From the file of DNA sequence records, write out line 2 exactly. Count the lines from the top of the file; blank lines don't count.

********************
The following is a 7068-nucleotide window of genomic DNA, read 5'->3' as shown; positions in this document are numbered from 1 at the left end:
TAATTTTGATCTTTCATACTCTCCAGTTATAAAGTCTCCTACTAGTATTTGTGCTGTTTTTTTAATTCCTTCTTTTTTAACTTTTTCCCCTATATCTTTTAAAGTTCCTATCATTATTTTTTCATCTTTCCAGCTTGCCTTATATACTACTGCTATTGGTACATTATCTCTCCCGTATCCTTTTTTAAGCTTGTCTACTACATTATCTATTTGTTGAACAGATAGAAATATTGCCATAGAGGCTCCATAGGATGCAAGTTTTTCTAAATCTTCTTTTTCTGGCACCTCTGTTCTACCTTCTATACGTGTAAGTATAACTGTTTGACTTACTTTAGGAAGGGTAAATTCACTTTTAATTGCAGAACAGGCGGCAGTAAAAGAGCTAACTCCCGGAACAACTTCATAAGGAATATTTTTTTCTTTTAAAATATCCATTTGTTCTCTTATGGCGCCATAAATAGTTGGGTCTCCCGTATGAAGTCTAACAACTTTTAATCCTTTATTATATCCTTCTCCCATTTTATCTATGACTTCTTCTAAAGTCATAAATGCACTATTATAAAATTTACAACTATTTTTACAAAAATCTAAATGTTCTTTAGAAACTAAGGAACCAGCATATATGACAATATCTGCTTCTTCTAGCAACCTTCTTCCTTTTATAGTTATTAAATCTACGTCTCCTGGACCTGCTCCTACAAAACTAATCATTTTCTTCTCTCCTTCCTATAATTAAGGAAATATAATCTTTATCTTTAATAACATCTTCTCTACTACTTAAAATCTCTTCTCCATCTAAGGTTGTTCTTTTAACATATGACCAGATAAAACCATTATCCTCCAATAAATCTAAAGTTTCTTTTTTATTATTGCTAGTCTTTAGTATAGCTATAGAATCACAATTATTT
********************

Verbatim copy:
TAATTTTGATCTTTCATACTCTCCAGTTATAAAGTCTCCTACTAGTATTTGTGCTGTTTTTTTAATTCCTTCTTTTTTAACTTTTTCCCCTATATCTTTTAAAGTTCCTATCATTATTTTTTCATCTTTCCAGCTTGCCTTATATACTACTGCTATTGGTACATTATCTCTCCCGTATCCTTTTTTAAGCTTGTCTACTACATTATCTATTTGTTGAACAGATAGAAATATTGCCATAGAGGCTCCATAGGATGCAAGTTTTTCTAAATCTTCTTTTTCTGGCACCTCTGTTCTACCTTCTATACGTGTAAGTATAACTGTTTGACTTACTTTAGGAAGGGTAAATTCACTTTTAATTGCAGAACAGGCGGCAGTAAAAGAGCTAACTCCCGGAACAACTTCATAAGGAATATTTTTTTCTTTTAAAATATCCATTTGTTCTCTTATGGCGCCATAAATAGTTGGGTCTCCCGTATGAAGTCTAACAACTTTTAATCCTTTATTATATCCTTCTCCCATTTTATCTATGACTTCTTCTAAAGTCATAAATGCACTATTATAAAATTTACAACTATTTTTACAAAAATCTAAATGTTCTTTAGAAACTAAGGAACCAGCATATATGACAATATCTGCTTCTTCTAGCAACCTTCTTCCTTTTATAGTTATTAAATCTACGTCTCCTGGACCTGCTCCTACAAAACTAATCATTTTCTTCTCTCCTTCCTATAATTAAGGAAATATAATCTTTATCTTTAATAACATCTTCTCTACTACTTAAAATCTCTTCTCCATCTAAGGTTGTTCTTTTAACATATGACCAGATAAAACCATTATCCTCCAATAAATCTAAAGTTTCTTTTTTATTATTGCTAGTCTTTAGTATAGCTATAGAATCACAATTATTT